My impression is that Wikipedia very likely has an entry on “every conceivable topic”, but also very likely that entry is only scratching the surface of its topic. (Here I am of course mostly thinking of scientific entries, not entries about rock band xyz). It would be good to see the entries eventually dig deeper.

• CommentRowNumber16.
• CommentAuthorTobyBartels
• CommentTimeFeb 21st 2012

Which reasons are this?

I don’t exactly know, and probably several. One that I suspect is greater (if only perceived) barriers to entry. But it’s certainly not that Wikipedia is nearly full, because it’s not nearly full. That is (IMHO) Jimmy’s rationalisation.

My impression is that Wikipedia very likely has an entry on “every conceivable topic”

I don’t believe that at all! Wikipedia very likely does have an entry on just about (if not absolutely) every topic that (say) the Encyclopaedia Brittanica has. But it certainly has room for more obscure technical subjects. When it comes to rock band xyz (or better yet Simpsons episode xyz), it’s well understood that there will always be more entries to write. The same goes for science.

It would be good to see the entries eventually dig deeper.

This is also true.

• CommentRowNumber17.
• CommentAuthorRodMcGuire
• CommentTimeFeb 21st 2012
• (edited Feb 21st 2012)

Urs 13

In these cases the problem is not that the content of the entries is not notable enough, but that it is not accurate / objective enough, right? It would be no problem if these pages existed, as long as they din’t give a misleading impression.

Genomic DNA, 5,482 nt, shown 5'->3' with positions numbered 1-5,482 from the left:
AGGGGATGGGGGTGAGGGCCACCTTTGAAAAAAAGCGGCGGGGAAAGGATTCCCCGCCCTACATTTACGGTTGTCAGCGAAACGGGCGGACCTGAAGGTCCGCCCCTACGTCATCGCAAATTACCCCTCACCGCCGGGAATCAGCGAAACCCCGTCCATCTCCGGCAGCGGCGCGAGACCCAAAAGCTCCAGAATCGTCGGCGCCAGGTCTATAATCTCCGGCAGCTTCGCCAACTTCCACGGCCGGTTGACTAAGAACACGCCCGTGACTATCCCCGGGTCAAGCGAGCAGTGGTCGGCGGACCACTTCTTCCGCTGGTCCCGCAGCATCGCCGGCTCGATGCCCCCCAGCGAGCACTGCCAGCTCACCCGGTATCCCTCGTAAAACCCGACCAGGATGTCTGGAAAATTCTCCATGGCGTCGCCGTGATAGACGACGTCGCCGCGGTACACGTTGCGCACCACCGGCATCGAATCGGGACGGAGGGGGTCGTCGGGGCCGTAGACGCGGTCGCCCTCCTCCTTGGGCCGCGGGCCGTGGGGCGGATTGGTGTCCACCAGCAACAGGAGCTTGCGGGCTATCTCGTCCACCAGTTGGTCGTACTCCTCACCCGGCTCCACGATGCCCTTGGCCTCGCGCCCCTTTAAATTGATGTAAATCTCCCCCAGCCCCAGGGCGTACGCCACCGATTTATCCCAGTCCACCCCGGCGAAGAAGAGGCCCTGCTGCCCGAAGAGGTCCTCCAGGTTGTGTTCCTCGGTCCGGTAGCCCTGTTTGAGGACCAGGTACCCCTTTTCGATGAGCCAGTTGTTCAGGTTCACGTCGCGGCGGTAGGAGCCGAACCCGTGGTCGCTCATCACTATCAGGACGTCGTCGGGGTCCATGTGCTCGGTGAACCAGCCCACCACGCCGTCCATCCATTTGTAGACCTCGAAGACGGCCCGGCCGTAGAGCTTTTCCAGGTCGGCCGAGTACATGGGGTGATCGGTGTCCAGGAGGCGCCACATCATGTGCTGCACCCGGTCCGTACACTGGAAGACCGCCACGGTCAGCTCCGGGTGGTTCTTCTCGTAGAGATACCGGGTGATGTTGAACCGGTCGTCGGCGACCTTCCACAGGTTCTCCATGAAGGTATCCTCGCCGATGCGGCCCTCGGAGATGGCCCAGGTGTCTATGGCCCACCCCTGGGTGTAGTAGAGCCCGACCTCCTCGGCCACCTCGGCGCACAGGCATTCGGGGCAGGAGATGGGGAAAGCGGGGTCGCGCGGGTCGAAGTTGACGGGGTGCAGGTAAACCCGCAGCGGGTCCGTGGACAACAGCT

Under the current Wikipedia system the fact that a page exists indicates that its topic is important. I can’t see long vanity entries having explicit disclaimers at the top saying “this guy is no where near as important as he would like to believe.”

As an example, see this just published Washington Post puff piece, V.A. Shiva Ayyadurai: Inventor of e-mail honored by Smithsonian. If you check Wikipedia there is a large vanity entry, Shiva Ayyadurai, that is a little more clear about his minor role in email development. Neither source makes clear that he is not a professor at MIT but only a lecturer. A little digging shows he seems to have assigned himself the title “Faculty Lecturer” which isn’t an official designation and Googling for MIT “Faculty Lecturer” mainly turns up hits for Ayyadurai.

For giggles check out the comments on the WaPo article, some of them from the outraged real people who invented email, and some pointing out how the subject is a self-promoting jerk.

EDIT: I just checked the above Wikipedia link and it no-longer links to the named subsection because furious editors for now have changed the section name to “Email Claims”.